I had an insight about our dog, Finny. (His actual name is Phinneas. That sounds very fancy, doesn’t it?) Finny does not quite consider me his mother or even his owner. Though well-meaning and sweet, he doesn’t listen to a thing I say. He drags me around by his leash when we take a so-called walk. In the Finny hierarchy, my husband, Jacob, is alone at the top and the rest of us are down here duking it out.
A couple of days ago, my husband came home from a trip. He reached out to hug me hello, and Finny jumped up right between us, put his paws on Jacob’s shoulders, and attempted to stick his tongue in Jacob’s mouth. Meanwhile I stumbled backward, recognizing that in my marriage, Finny is the other woman.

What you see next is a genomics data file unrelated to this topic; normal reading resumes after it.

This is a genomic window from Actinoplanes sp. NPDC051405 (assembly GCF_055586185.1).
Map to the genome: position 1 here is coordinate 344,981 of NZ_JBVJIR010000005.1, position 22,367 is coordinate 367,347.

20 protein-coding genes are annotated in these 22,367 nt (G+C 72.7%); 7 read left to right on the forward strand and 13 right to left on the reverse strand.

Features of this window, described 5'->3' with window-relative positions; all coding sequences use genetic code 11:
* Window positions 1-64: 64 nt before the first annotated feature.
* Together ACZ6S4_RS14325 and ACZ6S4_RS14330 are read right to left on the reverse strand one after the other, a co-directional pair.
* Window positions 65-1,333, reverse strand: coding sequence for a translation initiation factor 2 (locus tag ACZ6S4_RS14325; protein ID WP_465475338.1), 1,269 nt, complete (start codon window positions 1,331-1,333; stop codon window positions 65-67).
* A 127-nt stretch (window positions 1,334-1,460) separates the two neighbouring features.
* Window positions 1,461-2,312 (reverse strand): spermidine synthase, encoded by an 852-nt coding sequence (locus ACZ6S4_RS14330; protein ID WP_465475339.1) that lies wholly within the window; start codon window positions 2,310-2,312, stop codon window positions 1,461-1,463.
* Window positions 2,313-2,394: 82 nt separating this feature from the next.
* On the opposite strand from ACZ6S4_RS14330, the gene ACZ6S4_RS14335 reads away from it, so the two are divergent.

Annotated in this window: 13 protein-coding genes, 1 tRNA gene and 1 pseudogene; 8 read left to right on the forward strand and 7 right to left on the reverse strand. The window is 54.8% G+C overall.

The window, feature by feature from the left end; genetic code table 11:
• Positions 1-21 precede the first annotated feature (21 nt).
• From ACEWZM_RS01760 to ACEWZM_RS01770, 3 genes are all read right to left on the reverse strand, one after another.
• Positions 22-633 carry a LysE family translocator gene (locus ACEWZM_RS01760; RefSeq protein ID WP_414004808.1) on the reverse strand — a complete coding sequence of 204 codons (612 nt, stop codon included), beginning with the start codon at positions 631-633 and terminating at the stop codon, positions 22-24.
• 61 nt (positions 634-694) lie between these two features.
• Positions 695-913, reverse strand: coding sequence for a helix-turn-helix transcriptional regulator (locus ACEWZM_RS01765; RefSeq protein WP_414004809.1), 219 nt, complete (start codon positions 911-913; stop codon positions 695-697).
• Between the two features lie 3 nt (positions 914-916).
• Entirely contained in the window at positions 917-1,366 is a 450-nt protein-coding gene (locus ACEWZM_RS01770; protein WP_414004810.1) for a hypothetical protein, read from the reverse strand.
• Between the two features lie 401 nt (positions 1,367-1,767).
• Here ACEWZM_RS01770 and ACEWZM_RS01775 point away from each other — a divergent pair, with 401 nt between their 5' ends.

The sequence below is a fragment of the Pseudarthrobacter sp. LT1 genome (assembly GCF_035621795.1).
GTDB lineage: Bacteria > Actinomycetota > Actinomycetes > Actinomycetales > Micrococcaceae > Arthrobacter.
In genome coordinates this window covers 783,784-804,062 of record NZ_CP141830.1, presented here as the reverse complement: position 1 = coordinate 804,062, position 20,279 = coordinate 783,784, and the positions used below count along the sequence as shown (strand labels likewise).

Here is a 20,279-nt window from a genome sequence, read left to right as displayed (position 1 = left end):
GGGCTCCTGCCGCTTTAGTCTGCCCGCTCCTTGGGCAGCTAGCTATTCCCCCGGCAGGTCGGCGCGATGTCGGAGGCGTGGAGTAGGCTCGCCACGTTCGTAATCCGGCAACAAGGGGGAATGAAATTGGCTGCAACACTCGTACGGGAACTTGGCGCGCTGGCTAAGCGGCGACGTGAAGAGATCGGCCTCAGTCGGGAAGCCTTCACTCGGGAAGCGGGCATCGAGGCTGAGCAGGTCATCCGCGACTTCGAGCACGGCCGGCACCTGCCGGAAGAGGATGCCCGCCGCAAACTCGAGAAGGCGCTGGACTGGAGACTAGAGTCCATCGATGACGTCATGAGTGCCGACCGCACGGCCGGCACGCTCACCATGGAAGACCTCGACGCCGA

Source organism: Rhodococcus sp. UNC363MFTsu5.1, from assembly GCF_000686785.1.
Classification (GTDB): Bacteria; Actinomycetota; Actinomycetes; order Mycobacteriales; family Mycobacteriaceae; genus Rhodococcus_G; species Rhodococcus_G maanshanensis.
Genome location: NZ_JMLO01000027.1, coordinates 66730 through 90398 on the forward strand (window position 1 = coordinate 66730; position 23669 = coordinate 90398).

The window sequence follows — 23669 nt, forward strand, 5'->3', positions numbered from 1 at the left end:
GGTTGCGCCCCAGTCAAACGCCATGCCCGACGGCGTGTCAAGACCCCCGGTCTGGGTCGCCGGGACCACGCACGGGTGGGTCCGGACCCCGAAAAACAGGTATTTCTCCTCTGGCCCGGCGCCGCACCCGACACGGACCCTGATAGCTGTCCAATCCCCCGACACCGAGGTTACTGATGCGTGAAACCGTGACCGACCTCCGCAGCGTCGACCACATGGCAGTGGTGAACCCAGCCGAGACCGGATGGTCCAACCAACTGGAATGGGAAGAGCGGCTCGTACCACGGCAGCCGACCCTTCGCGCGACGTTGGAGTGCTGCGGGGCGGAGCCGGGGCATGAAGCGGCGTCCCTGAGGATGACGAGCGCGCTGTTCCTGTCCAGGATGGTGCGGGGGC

When Jacob goes to bed first, Finny lies next to him in my spot with the covers up to his shoulders. When Jacob drives, Finny likes to sit proudly in the front passenger seat. I picture the two of them motoring off together in a convertible-Finny’s ears tied back in a flowered kerchief. Finny is attentive and loyal, desiring only the glory of Jacob’s presence. His goodbyes are sorrowful. His greetings are ecstatic. In so many ways, he is the perfect wife.
It’s not that Finny doesn’t love me too. When Jacob’s not around he gives me commiserating looks, like we’re two girls left in the harem.
And when it’s time for dinner and then dish-washing, Finny knows who the sucker is. For that one hour of the day he loves me first and best.